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Flahavan History, Family Crest & Coats of Arms



The Flahavan surname is an Anglicized form of the Gaelic "Ó Flaithimhín" and "Ó Flaitheamháin," meaning "descendant of Flaithimhín," or "descendant of Flaitheamhán." Both personal names come from the word "flaith" meaning "prince," or "ruler."

Early Origins of the Flahavan family


The surname Flahavan was first found in County Waterford (Irish: Port Láirge), and the neighboring part of County Cork, where fourteen families with the name O'Flahavan were listed in the Elizabethan Fiants.

Early History of the Flahavan family


This web page shows only a small excerpt of our Flahavan research.
Another 83 words (6 lines of text) are included under the topic Early Flahavan History in all our PDF Extended History products and printed products wherever possible.

Flahavan Spelling Variations


Spelling variations of this family name include: Flahavan, Flahavin, Flahaven, Flavahan, Flavin and many more.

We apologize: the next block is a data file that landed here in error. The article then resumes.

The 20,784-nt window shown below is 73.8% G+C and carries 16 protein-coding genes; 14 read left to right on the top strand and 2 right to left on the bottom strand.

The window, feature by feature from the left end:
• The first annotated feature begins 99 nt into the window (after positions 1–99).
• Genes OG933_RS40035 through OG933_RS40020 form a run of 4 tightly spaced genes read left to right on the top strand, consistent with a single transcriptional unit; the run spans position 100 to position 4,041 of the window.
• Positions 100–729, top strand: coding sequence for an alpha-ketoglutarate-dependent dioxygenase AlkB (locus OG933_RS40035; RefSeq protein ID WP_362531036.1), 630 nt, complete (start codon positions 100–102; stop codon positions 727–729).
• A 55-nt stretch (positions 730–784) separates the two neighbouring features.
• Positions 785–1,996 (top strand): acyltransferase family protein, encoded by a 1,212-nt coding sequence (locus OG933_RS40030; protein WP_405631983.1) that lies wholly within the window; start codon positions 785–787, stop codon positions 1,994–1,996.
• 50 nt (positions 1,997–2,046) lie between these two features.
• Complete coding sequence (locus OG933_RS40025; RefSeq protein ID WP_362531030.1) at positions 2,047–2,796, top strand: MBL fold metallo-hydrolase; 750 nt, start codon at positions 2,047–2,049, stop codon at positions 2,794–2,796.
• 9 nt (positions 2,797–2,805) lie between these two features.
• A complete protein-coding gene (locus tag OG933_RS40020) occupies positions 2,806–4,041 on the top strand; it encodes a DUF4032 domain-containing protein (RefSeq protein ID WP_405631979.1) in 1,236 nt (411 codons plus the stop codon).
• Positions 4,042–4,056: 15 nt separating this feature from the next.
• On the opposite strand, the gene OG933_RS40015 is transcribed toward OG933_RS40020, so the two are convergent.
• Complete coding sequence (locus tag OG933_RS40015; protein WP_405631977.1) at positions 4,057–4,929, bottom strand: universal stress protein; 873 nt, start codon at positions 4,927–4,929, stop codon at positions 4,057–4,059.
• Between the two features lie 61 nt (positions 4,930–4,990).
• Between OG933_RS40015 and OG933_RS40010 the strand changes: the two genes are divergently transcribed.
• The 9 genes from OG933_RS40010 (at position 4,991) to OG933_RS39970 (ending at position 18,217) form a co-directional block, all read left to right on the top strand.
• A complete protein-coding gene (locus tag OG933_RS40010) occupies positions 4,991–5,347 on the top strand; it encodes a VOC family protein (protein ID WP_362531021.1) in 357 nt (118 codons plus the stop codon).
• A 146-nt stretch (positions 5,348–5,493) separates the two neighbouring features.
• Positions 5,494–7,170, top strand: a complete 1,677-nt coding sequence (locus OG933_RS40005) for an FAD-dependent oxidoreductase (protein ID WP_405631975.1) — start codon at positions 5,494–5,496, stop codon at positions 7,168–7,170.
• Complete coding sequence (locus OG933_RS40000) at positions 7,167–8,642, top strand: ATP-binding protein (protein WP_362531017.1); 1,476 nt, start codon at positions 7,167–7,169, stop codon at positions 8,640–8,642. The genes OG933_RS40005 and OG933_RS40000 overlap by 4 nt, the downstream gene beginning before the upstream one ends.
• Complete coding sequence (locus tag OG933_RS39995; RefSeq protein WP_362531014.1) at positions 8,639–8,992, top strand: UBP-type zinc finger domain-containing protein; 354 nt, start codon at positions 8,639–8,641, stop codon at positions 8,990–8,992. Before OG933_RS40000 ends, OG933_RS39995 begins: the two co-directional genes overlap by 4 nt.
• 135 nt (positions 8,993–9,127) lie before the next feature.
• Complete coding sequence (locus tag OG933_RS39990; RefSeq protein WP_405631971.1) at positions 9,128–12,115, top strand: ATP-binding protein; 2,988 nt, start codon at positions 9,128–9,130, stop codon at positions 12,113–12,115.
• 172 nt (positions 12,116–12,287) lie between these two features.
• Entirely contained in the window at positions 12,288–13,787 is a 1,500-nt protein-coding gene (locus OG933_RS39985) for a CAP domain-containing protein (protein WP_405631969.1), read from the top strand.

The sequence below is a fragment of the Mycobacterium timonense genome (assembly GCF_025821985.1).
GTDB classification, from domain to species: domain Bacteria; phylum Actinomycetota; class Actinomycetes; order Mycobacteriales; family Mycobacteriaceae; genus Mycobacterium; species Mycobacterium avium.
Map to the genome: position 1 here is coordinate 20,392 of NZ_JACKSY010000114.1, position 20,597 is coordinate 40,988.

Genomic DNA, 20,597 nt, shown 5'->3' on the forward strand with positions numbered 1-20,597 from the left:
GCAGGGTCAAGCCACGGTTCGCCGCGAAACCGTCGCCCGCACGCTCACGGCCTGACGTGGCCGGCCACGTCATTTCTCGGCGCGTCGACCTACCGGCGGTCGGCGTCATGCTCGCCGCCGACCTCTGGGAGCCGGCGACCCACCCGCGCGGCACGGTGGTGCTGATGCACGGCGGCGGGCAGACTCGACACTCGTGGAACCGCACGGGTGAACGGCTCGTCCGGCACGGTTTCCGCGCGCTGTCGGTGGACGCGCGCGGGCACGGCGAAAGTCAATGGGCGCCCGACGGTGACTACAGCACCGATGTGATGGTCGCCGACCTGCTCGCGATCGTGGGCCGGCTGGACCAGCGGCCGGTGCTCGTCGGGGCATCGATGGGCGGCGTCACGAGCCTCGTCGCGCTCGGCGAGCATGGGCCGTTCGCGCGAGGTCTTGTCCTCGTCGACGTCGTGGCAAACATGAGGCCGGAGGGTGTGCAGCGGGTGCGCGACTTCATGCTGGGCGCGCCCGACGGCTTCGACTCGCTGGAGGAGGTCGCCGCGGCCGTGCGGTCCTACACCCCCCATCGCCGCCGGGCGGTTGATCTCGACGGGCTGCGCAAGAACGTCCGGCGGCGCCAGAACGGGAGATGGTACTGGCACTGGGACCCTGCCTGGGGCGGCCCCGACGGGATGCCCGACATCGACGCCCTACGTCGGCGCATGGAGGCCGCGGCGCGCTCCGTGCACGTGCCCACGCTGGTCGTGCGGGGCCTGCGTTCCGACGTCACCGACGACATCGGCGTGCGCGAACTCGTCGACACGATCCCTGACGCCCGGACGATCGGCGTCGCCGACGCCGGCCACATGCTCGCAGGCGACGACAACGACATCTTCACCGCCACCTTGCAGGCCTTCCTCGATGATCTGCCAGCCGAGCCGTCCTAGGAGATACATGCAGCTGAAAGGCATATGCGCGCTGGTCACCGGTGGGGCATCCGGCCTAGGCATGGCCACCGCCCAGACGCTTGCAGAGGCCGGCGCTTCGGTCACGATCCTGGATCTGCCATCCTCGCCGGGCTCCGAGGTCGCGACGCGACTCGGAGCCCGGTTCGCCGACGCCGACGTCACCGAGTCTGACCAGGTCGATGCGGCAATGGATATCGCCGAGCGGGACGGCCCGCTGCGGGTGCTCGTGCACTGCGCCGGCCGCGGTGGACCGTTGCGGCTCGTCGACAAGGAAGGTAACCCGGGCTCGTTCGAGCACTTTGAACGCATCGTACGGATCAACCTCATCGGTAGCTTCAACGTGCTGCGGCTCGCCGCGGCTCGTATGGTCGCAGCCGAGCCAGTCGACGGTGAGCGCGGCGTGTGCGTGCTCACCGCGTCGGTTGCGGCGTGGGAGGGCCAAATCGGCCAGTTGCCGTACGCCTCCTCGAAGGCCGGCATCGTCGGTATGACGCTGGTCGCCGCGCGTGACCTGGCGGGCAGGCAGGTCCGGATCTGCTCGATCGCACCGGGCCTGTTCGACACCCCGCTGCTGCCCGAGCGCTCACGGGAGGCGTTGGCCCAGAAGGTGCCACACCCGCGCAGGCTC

Early Notables of the Flahavan family (pre 1700)


Another 38 words (3 lines of text) are included under the topic Early Flahavan Notables in all our PDF Extended History products and printed products wherever possible.

Migration of the Flahavan family to the New World and Oceana


Some of the first settlers of this family name were:

Flahavan Settlers in United States in the 19th Century

  • Thomas Flahavan was naturalized in New Orleans between 1844 and 1882
  • Martin Flahavan was naturalized in Allegheny County, Pennsylvania in 1896

Flahavan Settlers in Canada in the 19th Century

  • James and Mary Flahavan immigrated to Saint John, New Brunswick in 1834

Contemporary Notables of the name Flahavan (post 1700)


  • Aaron Flahavan (1975-2001), English football goalkeeper
  • John Flahavan, Chairman of E. Flahavan & Sons, a family-owned oat milling company based in Southeast Ireland
  • Darryl Flahavan (b. 1978), British football goalkeeper, brother of Aaron

The Flahavan Motto


The motto was originally a war cry or slogan. Mottoes first began to be shown with arms in the 14th and 15th centuries, but were not in general use until the 17th century. Thus the oldest coats of arms generally do not include a motto. Mottoes seldom form part of the grant of arms: Under most heraldic authorities, a motto is an optional component of the coat of arms, and can be added to or changed at will; many families have chosen not to display a motto.

Motto: Certavi et vici
Motto Translation: I have fought and conquered


Flahavan Family Crest Products



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